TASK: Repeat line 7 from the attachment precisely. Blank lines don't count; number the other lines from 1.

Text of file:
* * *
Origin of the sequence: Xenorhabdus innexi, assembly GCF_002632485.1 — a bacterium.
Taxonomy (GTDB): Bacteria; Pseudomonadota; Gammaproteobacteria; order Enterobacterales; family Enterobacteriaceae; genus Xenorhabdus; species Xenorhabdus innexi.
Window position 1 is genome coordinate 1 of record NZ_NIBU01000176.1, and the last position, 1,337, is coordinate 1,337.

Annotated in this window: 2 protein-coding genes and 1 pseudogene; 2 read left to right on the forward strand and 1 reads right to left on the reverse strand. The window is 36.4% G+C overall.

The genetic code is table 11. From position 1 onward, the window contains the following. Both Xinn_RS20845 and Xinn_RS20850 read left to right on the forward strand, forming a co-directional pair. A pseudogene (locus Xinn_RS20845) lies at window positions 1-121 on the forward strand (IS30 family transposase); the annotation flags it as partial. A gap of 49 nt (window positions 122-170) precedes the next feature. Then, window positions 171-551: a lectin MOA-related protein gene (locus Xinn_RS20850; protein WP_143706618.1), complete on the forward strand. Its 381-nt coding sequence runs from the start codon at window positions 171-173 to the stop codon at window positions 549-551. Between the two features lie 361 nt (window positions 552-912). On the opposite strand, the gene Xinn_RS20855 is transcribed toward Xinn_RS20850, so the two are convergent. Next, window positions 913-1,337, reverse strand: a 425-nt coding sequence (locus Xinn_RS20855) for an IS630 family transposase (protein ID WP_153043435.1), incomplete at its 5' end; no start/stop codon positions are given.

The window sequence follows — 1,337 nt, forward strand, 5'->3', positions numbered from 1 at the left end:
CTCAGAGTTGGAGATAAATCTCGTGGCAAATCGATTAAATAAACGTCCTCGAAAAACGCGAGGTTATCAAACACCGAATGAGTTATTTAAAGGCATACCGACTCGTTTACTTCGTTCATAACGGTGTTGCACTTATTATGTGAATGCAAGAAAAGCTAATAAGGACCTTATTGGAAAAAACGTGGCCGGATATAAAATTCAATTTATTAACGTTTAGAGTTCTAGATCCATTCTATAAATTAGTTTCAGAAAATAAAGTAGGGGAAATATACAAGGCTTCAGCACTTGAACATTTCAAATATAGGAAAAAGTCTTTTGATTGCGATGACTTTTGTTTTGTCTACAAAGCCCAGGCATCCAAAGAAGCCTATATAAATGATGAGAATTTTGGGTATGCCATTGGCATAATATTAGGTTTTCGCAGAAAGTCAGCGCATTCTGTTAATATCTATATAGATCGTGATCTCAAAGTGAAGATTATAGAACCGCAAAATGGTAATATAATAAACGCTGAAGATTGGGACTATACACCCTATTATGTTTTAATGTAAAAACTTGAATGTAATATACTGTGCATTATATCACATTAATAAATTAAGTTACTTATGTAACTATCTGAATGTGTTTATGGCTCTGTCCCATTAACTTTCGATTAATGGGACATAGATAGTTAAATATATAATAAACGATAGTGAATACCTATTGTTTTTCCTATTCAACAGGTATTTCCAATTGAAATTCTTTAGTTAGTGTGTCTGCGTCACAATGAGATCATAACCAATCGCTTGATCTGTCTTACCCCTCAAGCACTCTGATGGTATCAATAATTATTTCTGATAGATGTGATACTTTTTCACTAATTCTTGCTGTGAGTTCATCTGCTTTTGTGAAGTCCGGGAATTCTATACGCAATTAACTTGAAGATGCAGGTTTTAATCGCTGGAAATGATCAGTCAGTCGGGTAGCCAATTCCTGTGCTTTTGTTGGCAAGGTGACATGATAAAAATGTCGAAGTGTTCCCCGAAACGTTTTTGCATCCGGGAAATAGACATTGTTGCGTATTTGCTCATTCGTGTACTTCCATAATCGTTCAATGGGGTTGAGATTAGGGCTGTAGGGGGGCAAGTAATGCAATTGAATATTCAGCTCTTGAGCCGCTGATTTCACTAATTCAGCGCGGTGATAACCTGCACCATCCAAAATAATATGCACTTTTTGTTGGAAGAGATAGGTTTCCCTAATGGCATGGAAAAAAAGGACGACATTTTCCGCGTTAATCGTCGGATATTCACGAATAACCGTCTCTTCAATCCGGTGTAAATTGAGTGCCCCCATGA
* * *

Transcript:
CTCAGAGTTGGAGATAAATCTCGTGGCAAATCGATTAAATAAACGTCCTCGAAAAACGCGAGGTTATCAAACACCGAATGAGTTATTTAAAGGCATACCGACTCGTTTACTTCGTTCATAACGGTGTTGCACTTATTATGTGAATGCAAGAAAAGCTAATAAGGACCTTATTGGAAAAAACGTGGCCGGATATAAAATTCAATTTATTAACGTTTAGAGTTCTAGATCCATTCTATAAATTAGTTTCAGAAAATAAAGTAGGGGAAATATACAAGGCTTCAGCACTTGAACATTTCAAATATAGGAAAAAGTCTTTTGATTGCGATGACTTTTGTTTTGTCTACAAAGCCCAGGCATCCAAAGAAGCCTATATAAATGATGAGAATTTTGGGTATGCCATTGGCATAATATTAGGTTTTCGCAGAAAGTCAGCGCATTCTGTTAATATCTATATAGATCGTGATCTCAAAGTGAAGATTATAGAACCGCAAAATGGTAATATAATAAACGCTGAAGATTGGGACTATACACCCTATTATGTTTTAATGTAAAAACTTGAATGTAATATACTGTGCATTATATCACATTAATAAATTAAGTTACTTATGTAACTATCTGAATGTGTTTATGGCTCTGTCCCATTAACTTTCGATTAATGGGACATAGATAGTTAAATATATAATAAACGATAGTGAATACCTATTGTTTTTCCTATTCAACAGGTATTTCCAATTGAAATTCTTTAGTTAGTGTGTCTGCGTCACAATGAGATCATAACCAATCGCTTGATCTGTCTTACCCCTCAAGCACTCTGATGGTATCAATAATTATTTCTGATAGATGTGATACTTTTTCACTAATTCTTGCTGTGAGTTCATCTGCTTTTGTGAAGTCCGGGAATTCTATACGCAATTAACTTGAAGATGCAGGTTTTAATCGCTGGAAATGATCAGTCAGTCGGGTAGCCAATTCCTGTGCTTTTGTTGGCAAGGTGACATGATAAAAATGTCGAAGTGTTCCCCGAAACGTTTTTGCATCCGGGAAATAGACATTGTTGCGTATTTGCTCATTCGTGTACTTCCATAATCGTTCAATGGGGTTGAGATTAGGGCTGTAGGGGGGCAAGTAATGCAATTGAATATTCAGCTCTTGAGCCGCTGATTTCACTAATTCAGCGCGGTGATAACCTGCACCATCCAAAATAATATGCACTTTTTGTTGGAAGAGATAGGTTTCCCTAATGGCATGGAAAAAAAGGACGACATTTTCCGCGTTAATCGTCGGATATTCACGAATAACCGTCTCTTCAATCCGGTGTAAATTGAGTGCCCCCATGA